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Who does hip NYC designer Markham Roberts credit for his style? Grandma

Who does hip NYC designer Markham Roberts credit for his style? Grandma

The way New York designer Markham Roberts sees the world is large, bold, colorful and highly persona
Who does hip NYC designer Markham Roberts credit for his style? Grandma
For a client in Palm Beach, Fla., who wanted a pergola by a tennis court, Markham Roberts designed a Chinese Chippendale-influenced pavilion, which will eventually be covered in vines.

The way New York designer Markham Roberts sees the world is large, bold, colorful and highly personalized, a sensitivity he attributes to the most influential person in his life — his late grandmother Harriet Greathouse Cain.

In her houses in Indianapolis, a city where he grew up, as well as her vacation homes, he observed how to live comfortably and entertain, rather than be surrounded by staid stage sets for show. “I learned so much from the joy of being in those houses, whether I recognized it or it was subconscious,” he says.

After majoring in art history and architecture at Brown University, Roberts settled in New York and through family friends was introduced to the late designer Mark Hampton, who gave him his first job. “It was a great place to learn. We all worked very hard,” he says.

Six years later he opened his own eponymous firm and slowly developed his own way of working. His designs reflect his belief that clients’ needs and possessions provide vital cues, while it’s his fine lens and editing that make the vision clear. We talked to Roberts about his decorating views and recently published book, “Decorating The Way I See It” (Vendome Press, 2015). Following are his edited comments:

Q: How do your influences inform your designs today?

A: I learned to approach every job individually. The past gives us the foundation for being creative, but we need to do things our own way. Movies with interesting houses have been an influence, as well as museums and travel. Films like Stanley Kubrick’s “Barry Lyndon” and how it relates to English painting in the 18th century, houses in “L.A. Confidential,” and all the Merchant Ivory films interest me on many levels.

Q: Can you share how your style evolved?

A: I learned that nobody is interested in working with someone inflexible; it won’t get you very far, especially when you’re young and starting out. I learned the importance of approaching each job individually and listening very carefully to my clients, as well as observing how they dress, decorated their homes, what they’ve collected, and what their interests are. Some come to me with binders filled with pictures they love; others simply say, "I want my bedroom to be blue." But overall I’ve been pretty spoiled in having clients who speak up, aren’t wishy-washy.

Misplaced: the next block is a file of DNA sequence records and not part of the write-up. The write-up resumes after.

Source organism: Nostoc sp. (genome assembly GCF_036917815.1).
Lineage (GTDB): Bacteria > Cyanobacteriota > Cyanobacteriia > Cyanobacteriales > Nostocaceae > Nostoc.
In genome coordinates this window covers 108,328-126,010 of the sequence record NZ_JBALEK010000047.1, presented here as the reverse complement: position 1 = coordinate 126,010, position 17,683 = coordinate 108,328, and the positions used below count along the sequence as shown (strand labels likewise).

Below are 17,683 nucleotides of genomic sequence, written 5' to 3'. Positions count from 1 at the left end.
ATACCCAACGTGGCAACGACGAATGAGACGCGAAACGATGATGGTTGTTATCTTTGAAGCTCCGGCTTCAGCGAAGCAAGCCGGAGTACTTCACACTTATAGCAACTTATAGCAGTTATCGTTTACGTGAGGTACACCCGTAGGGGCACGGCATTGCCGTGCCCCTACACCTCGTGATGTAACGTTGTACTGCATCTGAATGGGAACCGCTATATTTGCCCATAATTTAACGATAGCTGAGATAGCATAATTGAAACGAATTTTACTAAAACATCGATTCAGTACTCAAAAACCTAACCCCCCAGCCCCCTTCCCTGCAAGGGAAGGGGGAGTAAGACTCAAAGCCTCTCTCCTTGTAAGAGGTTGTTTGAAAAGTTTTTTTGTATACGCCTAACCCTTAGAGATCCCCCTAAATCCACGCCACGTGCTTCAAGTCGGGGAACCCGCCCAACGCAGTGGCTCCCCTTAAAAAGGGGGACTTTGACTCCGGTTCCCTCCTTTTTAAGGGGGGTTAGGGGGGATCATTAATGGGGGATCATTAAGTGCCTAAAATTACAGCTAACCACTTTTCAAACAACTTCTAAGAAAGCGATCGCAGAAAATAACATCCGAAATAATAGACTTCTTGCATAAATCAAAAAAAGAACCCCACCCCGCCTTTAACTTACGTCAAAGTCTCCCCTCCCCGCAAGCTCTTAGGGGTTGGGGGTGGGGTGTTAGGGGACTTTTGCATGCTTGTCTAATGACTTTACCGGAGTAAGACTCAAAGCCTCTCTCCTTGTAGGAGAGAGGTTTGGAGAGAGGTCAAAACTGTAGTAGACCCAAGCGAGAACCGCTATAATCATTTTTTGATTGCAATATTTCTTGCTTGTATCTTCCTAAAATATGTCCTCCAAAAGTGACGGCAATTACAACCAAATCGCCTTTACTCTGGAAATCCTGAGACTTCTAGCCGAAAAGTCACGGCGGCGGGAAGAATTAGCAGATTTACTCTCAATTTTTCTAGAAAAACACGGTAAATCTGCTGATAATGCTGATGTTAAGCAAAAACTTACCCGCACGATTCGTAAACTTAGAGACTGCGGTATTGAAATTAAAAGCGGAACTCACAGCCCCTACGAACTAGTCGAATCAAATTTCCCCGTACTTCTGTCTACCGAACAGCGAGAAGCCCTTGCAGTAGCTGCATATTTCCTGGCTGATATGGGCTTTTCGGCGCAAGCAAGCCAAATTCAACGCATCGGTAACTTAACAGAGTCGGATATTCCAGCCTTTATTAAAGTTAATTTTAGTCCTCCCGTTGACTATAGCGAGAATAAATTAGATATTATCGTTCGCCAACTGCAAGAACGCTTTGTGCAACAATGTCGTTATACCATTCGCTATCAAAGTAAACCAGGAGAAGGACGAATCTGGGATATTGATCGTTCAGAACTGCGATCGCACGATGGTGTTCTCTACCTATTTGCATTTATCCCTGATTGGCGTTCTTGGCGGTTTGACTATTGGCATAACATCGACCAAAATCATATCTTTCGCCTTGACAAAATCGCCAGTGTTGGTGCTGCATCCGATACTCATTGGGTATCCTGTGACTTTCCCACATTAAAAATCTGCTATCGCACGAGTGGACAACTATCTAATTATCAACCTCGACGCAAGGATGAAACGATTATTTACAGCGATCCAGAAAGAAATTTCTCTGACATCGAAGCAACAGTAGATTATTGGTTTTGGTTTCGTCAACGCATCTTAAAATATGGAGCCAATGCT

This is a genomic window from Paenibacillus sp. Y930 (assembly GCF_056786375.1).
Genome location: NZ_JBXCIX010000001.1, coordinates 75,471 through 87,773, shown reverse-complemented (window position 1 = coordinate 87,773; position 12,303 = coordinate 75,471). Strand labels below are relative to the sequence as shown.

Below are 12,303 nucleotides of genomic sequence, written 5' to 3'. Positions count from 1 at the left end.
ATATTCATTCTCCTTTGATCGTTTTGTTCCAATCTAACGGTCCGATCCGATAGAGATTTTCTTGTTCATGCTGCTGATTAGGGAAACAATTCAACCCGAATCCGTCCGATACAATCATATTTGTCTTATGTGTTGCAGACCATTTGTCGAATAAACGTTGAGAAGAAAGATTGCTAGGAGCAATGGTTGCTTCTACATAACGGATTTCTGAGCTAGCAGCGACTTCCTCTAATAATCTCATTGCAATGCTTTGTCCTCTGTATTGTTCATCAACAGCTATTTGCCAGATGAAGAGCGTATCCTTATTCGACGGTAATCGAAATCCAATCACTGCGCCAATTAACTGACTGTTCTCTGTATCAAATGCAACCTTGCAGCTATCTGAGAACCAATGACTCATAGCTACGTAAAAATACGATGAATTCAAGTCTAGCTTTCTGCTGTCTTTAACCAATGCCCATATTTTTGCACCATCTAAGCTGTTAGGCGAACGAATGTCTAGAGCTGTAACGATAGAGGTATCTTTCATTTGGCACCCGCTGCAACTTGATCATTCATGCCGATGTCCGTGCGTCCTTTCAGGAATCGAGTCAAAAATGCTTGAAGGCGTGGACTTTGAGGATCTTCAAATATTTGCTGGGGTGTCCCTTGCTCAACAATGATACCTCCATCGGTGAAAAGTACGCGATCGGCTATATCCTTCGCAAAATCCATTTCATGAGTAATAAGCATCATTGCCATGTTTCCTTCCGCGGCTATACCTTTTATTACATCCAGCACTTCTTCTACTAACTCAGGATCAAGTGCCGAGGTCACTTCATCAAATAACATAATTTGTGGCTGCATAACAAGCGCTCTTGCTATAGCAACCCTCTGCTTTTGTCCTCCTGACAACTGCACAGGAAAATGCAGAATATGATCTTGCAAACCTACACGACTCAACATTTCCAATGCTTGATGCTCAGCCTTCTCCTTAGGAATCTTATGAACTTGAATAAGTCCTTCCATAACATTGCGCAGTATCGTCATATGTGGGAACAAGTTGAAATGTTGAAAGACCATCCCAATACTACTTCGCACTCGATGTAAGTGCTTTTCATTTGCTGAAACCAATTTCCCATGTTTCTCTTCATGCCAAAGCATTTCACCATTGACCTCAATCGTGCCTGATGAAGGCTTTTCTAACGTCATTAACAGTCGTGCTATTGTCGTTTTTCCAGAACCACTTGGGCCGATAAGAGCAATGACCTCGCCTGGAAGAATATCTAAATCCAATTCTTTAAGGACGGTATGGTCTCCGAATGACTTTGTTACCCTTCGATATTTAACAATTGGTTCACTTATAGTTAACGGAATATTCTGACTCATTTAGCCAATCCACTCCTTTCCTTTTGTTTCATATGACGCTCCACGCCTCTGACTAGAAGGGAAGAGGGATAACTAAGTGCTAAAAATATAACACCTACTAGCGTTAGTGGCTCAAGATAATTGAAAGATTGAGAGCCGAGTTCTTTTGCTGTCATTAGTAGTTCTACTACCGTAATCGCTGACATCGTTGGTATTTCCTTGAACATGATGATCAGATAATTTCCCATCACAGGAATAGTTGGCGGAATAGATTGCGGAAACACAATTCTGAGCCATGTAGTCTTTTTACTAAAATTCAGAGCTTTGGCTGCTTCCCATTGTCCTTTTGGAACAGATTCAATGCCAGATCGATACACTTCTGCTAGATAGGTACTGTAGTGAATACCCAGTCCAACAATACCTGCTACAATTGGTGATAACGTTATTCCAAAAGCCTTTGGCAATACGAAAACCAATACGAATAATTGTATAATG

Q: The forward to your book mentions your “inexhaustible imagination and disciplined approach.” Can you explain?

A: I was always naturally inclined to order as a child, and I later went to military boarding school so I learned discipline in addition. And what it did for me in a positive way was to help me make life easier for my clients - I’ll generally think about having enough light to read or whether someone needs an outlet inside their medicine cabinet. It’s not just about pretty fabrics.

Q: You organized the book in the same way you work — after the floor plan, you move on to wall and floor treatments, colors, pattern, then furnishings and accessories. Why does this work?

A: The background — walls and flooring — come first to set the framework, and then you layer in everything else until the rooms reflect the inhabitants. I never like houses I see in magazines where they don’t look like anyone lives there.

Q: People speak about picking pieces and arranging rooms for a timeless effect since decorating can be expensive and time consuming. Your rooms don’t look dated, yet you use lots of fabric and wallpapers that could date them.

A: I think design trends can date rooms, so I try not to follow them. If a client really wants something that I think will be datable or trendy, I will try to think of a less obvious way of using it. For example, a client will often have something that belonged to their family and has real meaning, and if it’s an older piece of furniture that doesn’t work in their new environment, we can use it in a new way so it will take on a different character and feel new. I might put an old fashioned table with a modern mirror above it or a new chair next to it.

Q: Most of the homes and apartments in the book are large, even grand in size and scale. So many want to go smaller these days; any tips?

A: Though I have a big house in the country our apartment in the city is a one bedroom. New Yorkers are much attuned to maximizing space, and even in big homes there may be small rooms where you just want to cozily take a nap or watch TV. I often think about a boat mentality when trying to fit a lot into a smaller space.

Q: What are your tips for young homeowners who want to find an original style of their own?

A: I encourage them to go and look at everything they can with their eyes really open. Go to junk shops, flea markets, antique malls and stores, and bring home things from a trip that remind them of happy times and what they like to look at. Pedigree doesn’t matter.

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